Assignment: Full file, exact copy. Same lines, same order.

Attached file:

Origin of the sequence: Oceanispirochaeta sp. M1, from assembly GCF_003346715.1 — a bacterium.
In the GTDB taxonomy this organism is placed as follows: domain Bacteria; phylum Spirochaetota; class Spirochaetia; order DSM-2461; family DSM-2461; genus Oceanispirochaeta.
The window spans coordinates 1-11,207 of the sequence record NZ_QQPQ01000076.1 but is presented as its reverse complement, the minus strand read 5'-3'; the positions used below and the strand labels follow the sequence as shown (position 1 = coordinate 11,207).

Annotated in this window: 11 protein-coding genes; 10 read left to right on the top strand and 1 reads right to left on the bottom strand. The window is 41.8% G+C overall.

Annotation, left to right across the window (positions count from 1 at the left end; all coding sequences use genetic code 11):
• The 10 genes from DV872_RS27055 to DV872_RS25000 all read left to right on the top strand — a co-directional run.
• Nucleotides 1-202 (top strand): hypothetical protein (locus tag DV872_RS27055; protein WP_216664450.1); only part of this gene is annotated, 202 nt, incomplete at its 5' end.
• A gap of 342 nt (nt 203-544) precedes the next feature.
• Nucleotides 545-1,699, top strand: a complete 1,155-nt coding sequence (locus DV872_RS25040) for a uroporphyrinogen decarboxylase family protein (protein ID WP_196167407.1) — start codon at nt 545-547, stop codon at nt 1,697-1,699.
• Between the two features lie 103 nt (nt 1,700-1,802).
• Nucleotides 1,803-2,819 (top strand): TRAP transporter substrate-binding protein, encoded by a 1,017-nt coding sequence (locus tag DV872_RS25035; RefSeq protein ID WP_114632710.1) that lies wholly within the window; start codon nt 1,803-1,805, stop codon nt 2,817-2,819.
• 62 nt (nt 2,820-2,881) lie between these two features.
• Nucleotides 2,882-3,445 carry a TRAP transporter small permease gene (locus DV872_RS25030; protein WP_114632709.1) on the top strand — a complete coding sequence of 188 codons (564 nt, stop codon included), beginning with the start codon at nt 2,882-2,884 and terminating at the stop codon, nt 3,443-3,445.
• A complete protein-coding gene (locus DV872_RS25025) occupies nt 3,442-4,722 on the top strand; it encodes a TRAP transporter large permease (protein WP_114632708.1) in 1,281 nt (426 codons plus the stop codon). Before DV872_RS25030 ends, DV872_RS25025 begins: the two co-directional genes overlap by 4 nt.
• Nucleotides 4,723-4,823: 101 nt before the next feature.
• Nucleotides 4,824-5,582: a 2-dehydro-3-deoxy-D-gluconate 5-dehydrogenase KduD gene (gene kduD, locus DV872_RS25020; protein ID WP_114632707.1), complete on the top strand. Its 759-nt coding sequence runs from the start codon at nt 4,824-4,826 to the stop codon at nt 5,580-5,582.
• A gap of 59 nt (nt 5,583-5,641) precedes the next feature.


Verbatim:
Origin of the sequence: Oceanispirochaeta sp. M1, from assembly GCF_003346715.1 — a bacterium.
In the GTDB taxonomy this organism is placed as follows: domain Bacteria; phylum Spirochaetota; class Spirochaetia; order DSM-2461; family DSM-2461; genus Oceanispirochaeta.
The window spans coordinates 1-11,207 of the sequence record NZ_QQPQ01000076.1 but is presented as its reverse complement, the minus strand read 5'-3'; the positions used below and the strand labels follow the sequence as shown (position 1 = coordinate 11,207).

Annotated in this window: 11 protein-coding genes; 10 read left to right on the top strand and 1 reads right to left on the bottom strand. The window is 41.8% G+C overall.

Annotation, left to right across the window (positions count from 1 at the left end; all coding sequences use genetic code 11):
• The 10 genes from DV872_RS27055 to DV872_RS25000 all read left to right on the top strand — a co-directional run.
• Nucleotides 1-202 (top strand): hypothetical protein (locus tag DV872_RS27055; protein WP_216664450.1); only part of this gene is annotated, 202 nt, incomplete at its 5' end.
• A gap of 342 nt (nt 203-544) precedes the next feature.
• Nucleotides 545-1,699, top strand: a complete 1,155-nt coding sequence (locus DV872_RS25040) for a uroporphyrinogen decarboxylase family protein (protein ID WP_196167407.1) — start codon at nt 545-547, stop codon at nt 1,697-1,699.
• Between the two features lie 103 nt (nt 1,700-1,802).
• Nucleotides 1,803-2,819 (top strand): TRAP transporter substrate-binding protein, encoded by a 1,017-nt coding sequence (locus tag DV872_RS25035; RefSeq protein ID WP_114632710.1) that lies wholly within the window; start codon nt 1,803-1,805, stop codon nt 2,817-2,819.
• 62 nt (nt 2,820-2,881) lie between these two features.
• Nucleotides 2,882-3,445 carry a TRAP transporter small permease gene (locus DV872_RS25030; protein WP_114632709.1) on the top strand — a complete coding sequence of 188 codons (564 nt, stop codon included), beginning with the start codon at nt 2,882-2,884 and terminating at the stop codon, nt 3,443-3,445.
• A complete protein-coding gene (locus DV872_RS25025) occupies nt 3,442-4,722 on the top strand; it encodes a TRAP transporter large permease (protein WP_114632708.1) in 1,281 nt (426 codons plus the stop codon). Before DV872_RS25030 ends, DV872_RS25025 begins: the two co-directional genes overlap by 4 nt.
• Nucleotides 4,723-4,823: 101 nt before the next feature.
• Nucleotides 4,824-5,582: a 2-dehydro-3-deoxy-D-gluconate 5-dehydrogenase KduD gene (gene kduD, locus DV872_RS25020; protein ID WP_114632707.1), complete on the top strand. Its 759-nt coding sequence runs from the start codon at nt 4,824-4,826 to the stop codon at nt 5,580-5,582.
• A gap of 59 nt (nt 5,583-5,641) precedes the next feature.